In a world of “fake news”, bots and collusion, it appears that the printed word simply has much greater trust and credibility behind it. Ultimately, the perception of the consumer is that direct mail has more thought put into it than a quick-fire email.

Standing out in a crowded marketplace.

Online culture can be considered throwaway – don’t like something on your screen? Simply swipe away without reading it. On the other hand, mail delivers a memorable message, something physical that is more likely to result in an action. Some 49% of people believe mail as a more powerful impact (particularly on long-term memory) than email – and 65% agree that mail gets their full attention.

Even the most obvious, garish junk mail that lands on your doormat has a certain something that emails will never possess: the reality factor. Just like the music industry has seen a resurgence in vinyl in recent years, marketers are witnessing a sea-change in reliance on mail. It’s a fact that people simply like having tangible objects. It’s all part of the human experience – and it’s an area that digital marketing simply can’t reach out and connect with.

Far greater response rates.

While it’s true that the response rates for direct mail have fallen slightly over the past decade, the reach is still strong. Research conducted by the Direct Marketing Association found that direct mail results in a 4.4% response rate. In contrast, email achieved just 0.12%. In layman’s terms, that means direct mail response rates are up to 35 times greater than digital. The reason for this is quite simple - consumers are completely overwhelmed with cluttered inboxes, so it makes sense to reach them on an uncluttered channel instead.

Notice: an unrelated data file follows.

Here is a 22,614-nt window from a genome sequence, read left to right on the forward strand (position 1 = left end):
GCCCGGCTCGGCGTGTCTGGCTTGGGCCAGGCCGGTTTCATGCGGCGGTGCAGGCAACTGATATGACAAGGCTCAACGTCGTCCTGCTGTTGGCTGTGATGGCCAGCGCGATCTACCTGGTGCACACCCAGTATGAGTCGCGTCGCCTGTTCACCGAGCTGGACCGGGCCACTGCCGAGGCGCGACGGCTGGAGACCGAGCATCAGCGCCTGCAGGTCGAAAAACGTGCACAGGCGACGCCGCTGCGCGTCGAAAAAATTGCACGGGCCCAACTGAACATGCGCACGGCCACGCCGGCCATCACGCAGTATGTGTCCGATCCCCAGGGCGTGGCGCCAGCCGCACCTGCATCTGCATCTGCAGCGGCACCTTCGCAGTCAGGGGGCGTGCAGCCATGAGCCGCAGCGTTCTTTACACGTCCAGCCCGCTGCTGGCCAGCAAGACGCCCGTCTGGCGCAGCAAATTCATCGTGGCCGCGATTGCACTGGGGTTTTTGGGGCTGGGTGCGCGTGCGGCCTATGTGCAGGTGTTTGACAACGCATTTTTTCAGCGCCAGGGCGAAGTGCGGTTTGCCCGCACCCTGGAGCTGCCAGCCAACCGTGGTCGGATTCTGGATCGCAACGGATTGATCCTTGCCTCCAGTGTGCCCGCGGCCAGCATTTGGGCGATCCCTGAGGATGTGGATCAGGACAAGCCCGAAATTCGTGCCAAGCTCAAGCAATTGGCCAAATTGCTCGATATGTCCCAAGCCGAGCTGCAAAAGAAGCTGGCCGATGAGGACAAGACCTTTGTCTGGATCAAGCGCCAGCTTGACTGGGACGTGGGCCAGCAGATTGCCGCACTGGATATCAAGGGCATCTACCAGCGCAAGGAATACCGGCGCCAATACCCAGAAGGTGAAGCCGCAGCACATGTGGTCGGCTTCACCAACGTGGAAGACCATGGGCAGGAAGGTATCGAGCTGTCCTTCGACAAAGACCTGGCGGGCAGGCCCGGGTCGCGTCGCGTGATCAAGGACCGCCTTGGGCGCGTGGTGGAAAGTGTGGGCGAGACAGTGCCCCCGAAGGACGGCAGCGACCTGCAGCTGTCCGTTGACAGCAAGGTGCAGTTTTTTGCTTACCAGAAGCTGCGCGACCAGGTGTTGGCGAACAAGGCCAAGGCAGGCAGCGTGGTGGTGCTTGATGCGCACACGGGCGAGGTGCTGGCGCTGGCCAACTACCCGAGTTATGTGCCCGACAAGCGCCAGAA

bitmap14.4% response rate for direct mail compared to just 0.12% for email. That means direct mail achieves a 35 times greater response than digital.

Reaching a wide audience.

It’s a common misconception that mail only works with an older audience, or that millennials are only interested in digital communication. This is a fallacy! While it’s true that the younger generation has grown accustomed to smartphones and tablets, the statistics speak for themselves. A recent Gallup poll found that 95% of 18-29 year-olds respond positively to receiving personal letters and cards. Right now, there’s never been a better time to target this demographic with direct mail – it’ a unique way to reach out and set your brand apart from the digital media craze.

Combining mail and digital.

While it’s true that mail primes other forms of media, as a brand you shouldn’t be asking yourself whether you should switch to direct mail – instead, your direct mail campaign should work in symbiosis with your existing digital marketing. By utilising multiple marketing channels, you’re covering all bases and putting your message where it deserves to be seen.

Resurgence of direct mail.

After a decade of ups and downs, direct mail has been proven to work, even in a digital age. Despite fluctuating fortunes, direct mail marketing remains relevant, and above all, effective.

Incorporated as part of the customer journey, in an integrated campaign – it can help in amplifying your campaign. And with the resurgence in the use of direct mail some marketers now see the medium as their “premium” means of communication, because it generates excitement and cuts clearly through the digital noise.

Nick Pryke
Nick PrykeChief Operating Officer

Get in touch with Nick:

Nick Pryke
Nick PrykeChief Operating Officer

Get in touch with Nick: